In commemoration of the Heart Awareness Month and World Heart Day 29th September, Philips Foundation in collaboration with the Kenya Red Cross (KRC) is launching the third phase of its Back to Rhythm Campaign.
The campaign initiated in 2017 is an education drive that has been creating public awareness around cardiac health in Kenya and increasing the chances of survival of victims of sudden cardiac arrest (SCA).
This year, the campaign will happen in Eldoret Town, home of marathon athlete’s training. The first of its kind, the spotlight will be on athletes, a group that puts their hearts under a different type of strain.
Further, the introduction of the Heart of Champions Challenge, a 314km cycling trial from Nairobi to Eldoret will be spearheaded by David Kinja, Kenya’s renown cyclist.
2,000 athletes, 1,000 from Nairobi, and 1,000 from Eldoret will receive cardiac screening.
The 2019 World Heart Day theme, ‘Heart Heroes’ urges everyone to take care of their hearts as it relates to heart disease and overall cardiac health.
“Based on the startling statistics, it is vital for us to educate the public about risk factors while reinforcing the need for a healthy lifestyle as a core component to overall heart health,” said Jasper Westerink, Philips Africa CEO.
A person’s best chance of survival in the case of SCA is to receive a defibrillator shock within five minutes of collapse. Access to an Automated External Defibrillator (AED) is central to saving lives.
An automated external defibrillator (AED) is a lightweight, portable device that delivers an electric shock through the chest to the heart.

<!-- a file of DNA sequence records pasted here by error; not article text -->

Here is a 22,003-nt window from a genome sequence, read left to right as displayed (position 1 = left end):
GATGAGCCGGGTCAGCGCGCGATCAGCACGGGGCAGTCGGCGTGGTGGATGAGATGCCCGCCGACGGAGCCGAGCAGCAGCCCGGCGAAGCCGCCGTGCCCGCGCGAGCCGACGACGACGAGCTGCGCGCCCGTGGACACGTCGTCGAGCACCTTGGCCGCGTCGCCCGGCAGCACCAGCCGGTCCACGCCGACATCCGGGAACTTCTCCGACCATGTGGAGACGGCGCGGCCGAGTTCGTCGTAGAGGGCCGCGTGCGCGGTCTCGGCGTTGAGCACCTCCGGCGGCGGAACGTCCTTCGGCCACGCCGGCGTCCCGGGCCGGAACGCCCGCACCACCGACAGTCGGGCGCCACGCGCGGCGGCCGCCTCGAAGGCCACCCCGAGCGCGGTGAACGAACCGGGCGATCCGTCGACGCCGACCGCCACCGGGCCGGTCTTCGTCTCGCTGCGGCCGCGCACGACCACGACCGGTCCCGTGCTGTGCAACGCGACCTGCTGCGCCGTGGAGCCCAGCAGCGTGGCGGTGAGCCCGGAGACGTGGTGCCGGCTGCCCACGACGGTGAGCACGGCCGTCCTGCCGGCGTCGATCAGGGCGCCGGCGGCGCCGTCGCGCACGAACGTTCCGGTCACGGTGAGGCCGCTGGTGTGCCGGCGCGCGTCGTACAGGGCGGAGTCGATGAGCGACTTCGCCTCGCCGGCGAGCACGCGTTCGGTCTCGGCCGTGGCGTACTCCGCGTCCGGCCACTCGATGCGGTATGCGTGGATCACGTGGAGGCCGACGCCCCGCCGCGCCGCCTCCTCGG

The shock can potentially stop an irregular heartbeat and allow a normal rhythm to resume following sudden cardiac arrest (SCA).
The Philips Foundation, therefore, donated 17 AEDs to the Kenya Red Cross. The AEDs have been strategically placed in ambulances located throughout Nairobi, Narok, and Meru.
The Kenya Red Cross has already attended to 88 cases of sudden cardiac arrest between 2017-2019.
“We are also dedicated to sharing life-saving capabilities by empowering the public to identify warning signs and symptoms as well as teaching the skill to respond to an instance if SCA because we know that it can strike at any time, and the chances of survival decrease dramatically with every passing minute,” said Westerink.
Statistics from the Kenya Cardiac Society indicate that of the 30% non-communicable diseases which kill Kenyans, 12% of them are heart-related.
“Heart Health through prevention and early response is a common purpose that we’ve worked towards over the past two years and as the campaign progresses, we believe we are collectively getting closer to bringing Kenyans heartbeat back to rhythm,” added the deputy Secretary-General of KRC Dr Asha Mohammed.